If you had a history of the appraisals by the different appraisers you could see their trends. If you brought in many more appraisers you could see the pattern. But with two samples you have no way of knowing, especially since they are conducted at different times and with any number of differing factors.
Day one is a hot overcast day. The appraiser walks into the house with slight food poisoning from a fish taco the night before. The owners have just cooked fish in the microwave. His car had a flat tire on the way over. He appraises lower than he normally does, since he is in a foul mood. On day two a different appraiser arrives. She just got a promotion that morning. The house smells like fresh baked cookies. It is a bright sunny day in the mid 70s. She appraises higher than she normally does.
The key thing here is that details that are not known by the participants or not mentioned had an outsized influence. No racism.
Appraiser one chose comparable houses from East Bay neighborhood. Appraiser two chose from West Bay, where a house just closed the day before for a market high of 510K. These are the neighborhoods they normally use for appraisals, so they didn’t change their pattern during the process.
Again, the appraisal is based on different comparables, on a different day, with different market conditions that can be impacted by the sale of a single house, potentially an outlier.
The bank, after being accused of racism by the homeowner lawyer brings in an appraiser, tells them about the situation, and suggests they should address the situation. Appraiser 2 comes in high.
No racism, but the threat of public scrutiny or legal action drives the value arbitrarily high. Race is involved.
Appraiser 1 is racist, and seeing the photos as well as books by black authors (he also happens to be versed in names of black authors), appraises low. Appraiser 2 is also racist. Seeing only white images and books by white authors (she also knows black authors and looks for them, carefully perusing the book shelf), she appraises much higher. (For some reason, the appraisers or the NYT seems to believe that people only read books by authors that share their race, but that is outside of the point.)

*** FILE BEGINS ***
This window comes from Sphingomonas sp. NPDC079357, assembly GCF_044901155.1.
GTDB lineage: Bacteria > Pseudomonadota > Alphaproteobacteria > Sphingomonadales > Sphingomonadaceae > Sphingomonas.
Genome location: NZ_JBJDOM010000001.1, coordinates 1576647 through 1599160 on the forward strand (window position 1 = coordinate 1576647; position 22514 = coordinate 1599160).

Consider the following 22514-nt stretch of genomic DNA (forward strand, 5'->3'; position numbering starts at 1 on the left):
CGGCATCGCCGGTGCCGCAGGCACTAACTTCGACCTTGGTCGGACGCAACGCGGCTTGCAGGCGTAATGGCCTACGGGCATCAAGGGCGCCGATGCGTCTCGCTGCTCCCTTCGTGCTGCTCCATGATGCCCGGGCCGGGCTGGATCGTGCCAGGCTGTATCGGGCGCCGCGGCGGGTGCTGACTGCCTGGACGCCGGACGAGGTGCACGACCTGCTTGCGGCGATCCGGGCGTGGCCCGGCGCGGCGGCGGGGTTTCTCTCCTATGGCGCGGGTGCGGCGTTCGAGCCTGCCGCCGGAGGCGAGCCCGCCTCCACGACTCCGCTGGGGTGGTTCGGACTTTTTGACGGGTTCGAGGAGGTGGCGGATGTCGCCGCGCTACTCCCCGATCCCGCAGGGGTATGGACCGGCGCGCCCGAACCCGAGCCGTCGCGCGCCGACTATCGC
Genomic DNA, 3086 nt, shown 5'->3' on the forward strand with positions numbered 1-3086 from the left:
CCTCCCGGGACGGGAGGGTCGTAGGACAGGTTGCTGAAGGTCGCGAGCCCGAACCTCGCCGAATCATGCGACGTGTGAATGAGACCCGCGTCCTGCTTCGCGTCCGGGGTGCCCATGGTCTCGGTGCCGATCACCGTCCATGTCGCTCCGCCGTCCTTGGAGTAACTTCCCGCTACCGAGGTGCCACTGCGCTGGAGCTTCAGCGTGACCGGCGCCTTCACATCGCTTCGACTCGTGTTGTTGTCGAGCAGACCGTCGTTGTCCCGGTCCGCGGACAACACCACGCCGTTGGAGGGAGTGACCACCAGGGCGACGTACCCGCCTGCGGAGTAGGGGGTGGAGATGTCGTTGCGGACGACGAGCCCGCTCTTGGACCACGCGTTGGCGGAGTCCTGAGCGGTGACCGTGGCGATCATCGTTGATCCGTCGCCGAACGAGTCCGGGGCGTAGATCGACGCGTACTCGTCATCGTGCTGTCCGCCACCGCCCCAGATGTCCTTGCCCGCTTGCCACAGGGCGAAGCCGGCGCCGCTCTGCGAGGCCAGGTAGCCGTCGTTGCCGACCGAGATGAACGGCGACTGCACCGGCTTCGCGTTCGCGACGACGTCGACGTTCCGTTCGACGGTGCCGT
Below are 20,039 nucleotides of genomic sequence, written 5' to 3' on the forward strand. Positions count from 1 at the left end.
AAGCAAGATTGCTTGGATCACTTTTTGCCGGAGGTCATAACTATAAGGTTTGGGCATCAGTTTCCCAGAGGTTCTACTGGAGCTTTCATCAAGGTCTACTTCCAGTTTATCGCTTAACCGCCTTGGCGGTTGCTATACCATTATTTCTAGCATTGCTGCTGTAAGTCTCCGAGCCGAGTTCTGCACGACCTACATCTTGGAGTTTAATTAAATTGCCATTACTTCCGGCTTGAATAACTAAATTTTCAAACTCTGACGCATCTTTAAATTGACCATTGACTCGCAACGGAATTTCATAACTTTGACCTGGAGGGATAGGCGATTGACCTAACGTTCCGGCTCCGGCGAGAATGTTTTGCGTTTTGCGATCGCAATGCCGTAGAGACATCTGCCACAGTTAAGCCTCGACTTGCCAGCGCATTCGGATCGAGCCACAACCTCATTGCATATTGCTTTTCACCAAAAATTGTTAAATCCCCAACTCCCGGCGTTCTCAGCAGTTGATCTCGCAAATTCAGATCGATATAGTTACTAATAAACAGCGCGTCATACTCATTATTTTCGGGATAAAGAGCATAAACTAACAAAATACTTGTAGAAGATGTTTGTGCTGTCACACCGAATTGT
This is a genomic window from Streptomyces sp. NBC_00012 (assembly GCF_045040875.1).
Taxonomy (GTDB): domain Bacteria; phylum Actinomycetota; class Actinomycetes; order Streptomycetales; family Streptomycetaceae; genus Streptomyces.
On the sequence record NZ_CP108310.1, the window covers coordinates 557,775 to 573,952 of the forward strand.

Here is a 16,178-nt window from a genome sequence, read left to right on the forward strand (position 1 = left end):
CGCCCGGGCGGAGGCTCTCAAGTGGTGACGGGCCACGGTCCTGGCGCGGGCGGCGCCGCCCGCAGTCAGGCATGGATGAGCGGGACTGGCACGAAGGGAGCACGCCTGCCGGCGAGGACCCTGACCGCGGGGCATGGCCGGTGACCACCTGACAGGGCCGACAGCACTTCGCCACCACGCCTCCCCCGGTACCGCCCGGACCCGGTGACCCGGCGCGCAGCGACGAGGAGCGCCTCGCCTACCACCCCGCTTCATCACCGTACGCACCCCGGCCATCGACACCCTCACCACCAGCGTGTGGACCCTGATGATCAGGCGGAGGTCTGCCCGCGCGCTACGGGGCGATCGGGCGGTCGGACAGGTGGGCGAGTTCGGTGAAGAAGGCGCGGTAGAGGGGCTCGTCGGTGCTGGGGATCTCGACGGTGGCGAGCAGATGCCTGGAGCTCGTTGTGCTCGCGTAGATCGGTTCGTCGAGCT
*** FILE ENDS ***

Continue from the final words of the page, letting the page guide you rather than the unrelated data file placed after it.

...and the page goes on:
Racism. Not only is there racism, but both appraisers are racist and trained in trigger books. (If only one were racist you could get the same outcome, but you need a much larger spread for the math to work.)
Which Is It?
With the story given, there is no way to know. There are far too many unknowns. It could be any or all of the factors from the stories, or endless other factors. When conducting an experiment you need to take a number of samples far larger than your variables. For a real world test, such as the one described in the article, you would need a much broader set of data to draw any conclusions.
Having said that, Story 1 and Story 5 are the least likely, given that both of them work best when out of the sample of all appraisers, the two picked are either on extremes of the spectrum or are both racist. (Just to explain, since this is a case where stories confuse how we think about math. Let us suppose there are 100 appraisers in the area, and that 65% of them appraise within 10% of the average and 85% appraise within 20% of the average. Let us also assume that 10% are extreme racists. The chance of picking an appraiser that picks 20% low or high is 15%. Thus the chance of picking two of them is .15*.15 or 2.25%. The chance of picking two racists is .1*1 or 1%.)